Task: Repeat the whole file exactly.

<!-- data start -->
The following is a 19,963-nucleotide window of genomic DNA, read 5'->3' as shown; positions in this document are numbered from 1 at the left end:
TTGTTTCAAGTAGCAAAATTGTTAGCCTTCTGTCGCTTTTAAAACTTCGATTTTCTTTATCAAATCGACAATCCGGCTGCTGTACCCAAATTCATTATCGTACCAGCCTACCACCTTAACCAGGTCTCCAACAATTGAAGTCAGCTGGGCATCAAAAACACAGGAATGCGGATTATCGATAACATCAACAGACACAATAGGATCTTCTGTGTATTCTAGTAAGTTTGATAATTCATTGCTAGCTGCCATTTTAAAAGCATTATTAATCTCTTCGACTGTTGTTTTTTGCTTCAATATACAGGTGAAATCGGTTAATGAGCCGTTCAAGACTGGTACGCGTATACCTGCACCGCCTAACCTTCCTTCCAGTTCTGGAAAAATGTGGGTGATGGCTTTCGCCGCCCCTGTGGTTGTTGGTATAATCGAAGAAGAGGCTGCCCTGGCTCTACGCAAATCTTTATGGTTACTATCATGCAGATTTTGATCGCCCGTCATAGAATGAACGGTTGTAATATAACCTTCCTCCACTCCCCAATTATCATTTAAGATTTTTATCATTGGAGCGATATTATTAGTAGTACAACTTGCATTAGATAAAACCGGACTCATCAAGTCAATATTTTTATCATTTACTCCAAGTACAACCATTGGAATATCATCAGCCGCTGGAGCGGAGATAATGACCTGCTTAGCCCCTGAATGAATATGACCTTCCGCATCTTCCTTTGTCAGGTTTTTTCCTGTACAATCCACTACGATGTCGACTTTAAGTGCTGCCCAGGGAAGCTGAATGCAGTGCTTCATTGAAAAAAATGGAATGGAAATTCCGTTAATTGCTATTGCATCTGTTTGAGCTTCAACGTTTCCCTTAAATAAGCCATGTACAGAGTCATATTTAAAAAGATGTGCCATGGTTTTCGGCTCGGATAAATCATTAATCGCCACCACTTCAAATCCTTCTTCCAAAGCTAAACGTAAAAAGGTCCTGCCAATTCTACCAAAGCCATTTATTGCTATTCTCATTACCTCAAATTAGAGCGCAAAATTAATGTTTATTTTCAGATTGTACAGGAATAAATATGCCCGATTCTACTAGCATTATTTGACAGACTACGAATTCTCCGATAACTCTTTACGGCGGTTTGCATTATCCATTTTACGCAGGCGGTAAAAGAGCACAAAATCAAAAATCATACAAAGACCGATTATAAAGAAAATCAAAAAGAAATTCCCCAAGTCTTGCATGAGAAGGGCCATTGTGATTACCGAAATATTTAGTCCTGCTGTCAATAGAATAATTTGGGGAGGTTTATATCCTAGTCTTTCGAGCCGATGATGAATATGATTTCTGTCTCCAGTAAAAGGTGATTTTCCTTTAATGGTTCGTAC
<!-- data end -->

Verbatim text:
The following is a 19,963-nucleotide window of genomic DNA, read 5'->3' as shown; positions in this document are numbered from 1 at the left end:
TTGTTTCAAGTAGCAAAATTGTTAGCCTTCTGTCGCTTTTAAAACTTCGATTTTCTTTATCAAATCGACAATCCGGCTGCTGTACCCAAATTCATTATCGTACCAGCCTACCACCTTAACCAGGTCTCCAACAATTGAAGTCAGCTGGGCATCAAAAACACAGGAATGCGGATTATCGATAACATCAACAGACACAATAGGATCTTCTGTGTATTCTAGTAAGTTTGATAATTCATTGCTAGCTGCCATTTTAAAAGCATTATTAATCTCTTCGACTGTTGTTTTTTGCTTCAATATACAGGTGAAATCGGTTAATGAGCCGTTCAAGACTGGTACGCGTATACCTGCACCGCCTAACCTTCCTTCCAGTTCTGGAAAAATGTGGGTGATGGCTTTCGCCGCCCCTGTGGTTGTTGGTATAATCGAAGAAGAGGCTGCCCTGGCTCTACGCAAATCTTTATGGTTACTATCATGCAGATTTTGATCGCCCGTCATAGAATGAACGGTTGTAATATAACCTTCCTCCACTCCCCAATTATCATTTAAGATTTTTATCATTGGAGCGATATTATTAGTAGTACAACTTGCATTAGATAAAACCGGACTCATCAAGTCAATATTTTTATCATTTACTCCAAGTACAACCATTGGAATATCATCAGCCGCTGGAGCGGAGATAATGACCTGCTTAGCCCCTGAATGAATATGACCTTCCGCATCTTCCTTTGTCAGGTTTTTTCCTGTACAATCCACTACGATGTCGACTTTAAGTGCTGCCCAGGGAAGCTGAATGCAGTGCTTCATTGAAAAAAATGGAATGGAAATTCCGTTAATTGCTATTGCATCTGTTTGAGCTTCAACGTTTCCCTTAAATAAGCCATGTACAGAGTCATATTTAAAAAGATGTGCCATGGTTTTCGGCTCGGATAAATCATTAATCGCCACCACTTCAAATCCTTCTTCCAAAGCTAAACGTAAAAAGGTCCTGCCAATTCTACCAAAGCCATTTATTGCTATTCTCATTACCTCAAATTAGAGCGCAAAATTAATGTTTATTTTCAGATTGTACAGGAATAAATATGCCCGATTCTACTAGCATTATTTGACAGACTACGAATTCTCCGATAACTCTTTACGGCGGTTTGCATTATCCATTTTACGCAGGCGGTAAAAGAGCACAAAATCAAAAATCATACAAAGACCGATTATAAAGAAAATCAAAAAGAAATTCCCCAAGTCTTGCATGAGAAGGGCCATTGTGATTACCGAAATATTTAGTCCTGCTGTCAATAGAATAATTTGGGGAGGTTTATATCCTAGTCTTTCGAGCCGATGATGAATATGATTTCTGTCTCCAGTAAAAGGTGATTTTCCTTTAATGGTTCGTAC